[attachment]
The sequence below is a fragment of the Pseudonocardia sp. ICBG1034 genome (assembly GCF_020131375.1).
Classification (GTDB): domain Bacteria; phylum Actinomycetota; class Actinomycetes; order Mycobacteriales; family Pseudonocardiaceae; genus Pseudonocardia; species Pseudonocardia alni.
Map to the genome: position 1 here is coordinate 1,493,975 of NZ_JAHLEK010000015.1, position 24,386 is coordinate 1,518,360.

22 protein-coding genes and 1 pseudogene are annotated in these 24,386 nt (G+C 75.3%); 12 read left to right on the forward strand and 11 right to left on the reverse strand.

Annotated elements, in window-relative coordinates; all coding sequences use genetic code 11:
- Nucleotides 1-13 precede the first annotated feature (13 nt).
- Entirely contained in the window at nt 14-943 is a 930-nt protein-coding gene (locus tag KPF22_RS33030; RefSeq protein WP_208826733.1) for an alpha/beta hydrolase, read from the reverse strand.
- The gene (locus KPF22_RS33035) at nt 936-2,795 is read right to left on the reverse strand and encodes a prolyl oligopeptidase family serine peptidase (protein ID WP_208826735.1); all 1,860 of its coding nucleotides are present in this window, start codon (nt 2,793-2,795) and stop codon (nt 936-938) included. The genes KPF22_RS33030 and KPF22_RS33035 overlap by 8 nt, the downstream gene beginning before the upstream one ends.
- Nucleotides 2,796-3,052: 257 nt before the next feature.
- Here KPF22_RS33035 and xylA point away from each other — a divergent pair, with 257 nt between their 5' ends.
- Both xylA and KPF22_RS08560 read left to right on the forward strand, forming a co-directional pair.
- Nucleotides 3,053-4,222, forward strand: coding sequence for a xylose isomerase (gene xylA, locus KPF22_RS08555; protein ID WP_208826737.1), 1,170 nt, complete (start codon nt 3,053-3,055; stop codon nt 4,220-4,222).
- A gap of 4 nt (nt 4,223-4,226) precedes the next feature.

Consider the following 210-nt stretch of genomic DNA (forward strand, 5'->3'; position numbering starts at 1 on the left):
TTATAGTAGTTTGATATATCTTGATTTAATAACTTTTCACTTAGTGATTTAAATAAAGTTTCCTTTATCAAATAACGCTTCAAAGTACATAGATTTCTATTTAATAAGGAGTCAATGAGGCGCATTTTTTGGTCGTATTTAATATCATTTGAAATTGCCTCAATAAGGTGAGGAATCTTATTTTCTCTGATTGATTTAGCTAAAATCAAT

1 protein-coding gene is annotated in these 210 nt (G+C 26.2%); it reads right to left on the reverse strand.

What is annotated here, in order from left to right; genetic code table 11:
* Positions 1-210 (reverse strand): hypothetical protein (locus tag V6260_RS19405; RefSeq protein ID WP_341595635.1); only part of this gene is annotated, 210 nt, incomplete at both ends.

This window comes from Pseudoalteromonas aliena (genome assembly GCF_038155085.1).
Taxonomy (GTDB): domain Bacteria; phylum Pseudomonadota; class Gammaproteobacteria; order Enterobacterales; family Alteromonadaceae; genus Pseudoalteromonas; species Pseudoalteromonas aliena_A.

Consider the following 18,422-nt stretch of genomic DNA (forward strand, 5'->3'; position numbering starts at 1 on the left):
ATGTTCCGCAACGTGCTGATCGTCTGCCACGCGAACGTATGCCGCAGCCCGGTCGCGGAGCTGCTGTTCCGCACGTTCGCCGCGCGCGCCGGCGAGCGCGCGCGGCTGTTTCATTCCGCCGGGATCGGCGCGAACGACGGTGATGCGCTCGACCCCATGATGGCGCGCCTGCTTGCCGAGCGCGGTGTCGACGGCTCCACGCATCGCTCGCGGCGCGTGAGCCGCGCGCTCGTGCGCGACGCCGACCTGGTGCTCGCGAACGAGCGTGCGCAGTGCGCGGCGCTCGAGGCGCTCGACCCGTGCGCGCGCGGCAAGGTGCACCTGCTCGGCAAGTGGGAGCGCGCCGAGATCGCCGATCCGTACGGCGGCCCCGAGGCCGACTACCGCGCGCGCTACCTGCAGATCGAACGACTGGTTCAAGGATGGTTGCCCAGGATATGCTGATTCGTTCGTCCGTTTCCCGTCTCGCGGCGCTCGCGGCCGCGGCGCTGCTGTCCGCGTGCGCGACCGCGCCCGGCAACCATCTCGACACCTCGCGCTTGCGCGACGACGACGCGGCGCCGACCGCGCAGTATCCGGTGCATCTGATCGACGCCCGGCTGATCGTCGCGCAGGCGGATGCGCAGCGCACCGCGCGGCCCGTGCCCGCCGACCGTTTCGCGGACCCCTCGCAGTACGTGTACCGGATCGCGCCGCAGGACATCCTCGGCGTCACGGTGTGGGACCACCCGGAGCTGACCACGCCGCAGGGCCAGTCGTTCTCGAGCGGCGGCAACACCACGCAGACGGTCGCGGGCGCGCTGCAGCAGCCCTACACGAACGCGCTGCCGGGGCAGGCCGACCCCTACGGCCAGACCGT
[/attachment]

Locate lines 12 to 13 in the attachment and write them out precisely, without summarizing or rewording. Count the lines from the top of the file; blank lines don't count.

- Nucleotides 3,053-4,222, forward strand: coding sequence for a xylose isomerase (gene xylA, locus KPF22_RS08555; protein ID WP_208826737.1), 1,170 nt, complete (start codon nt 3,053-3,055; stop codon nt 4,220-4,222).
- A gap of 4 nt (nt 4,223-4,226) precedes the next feature.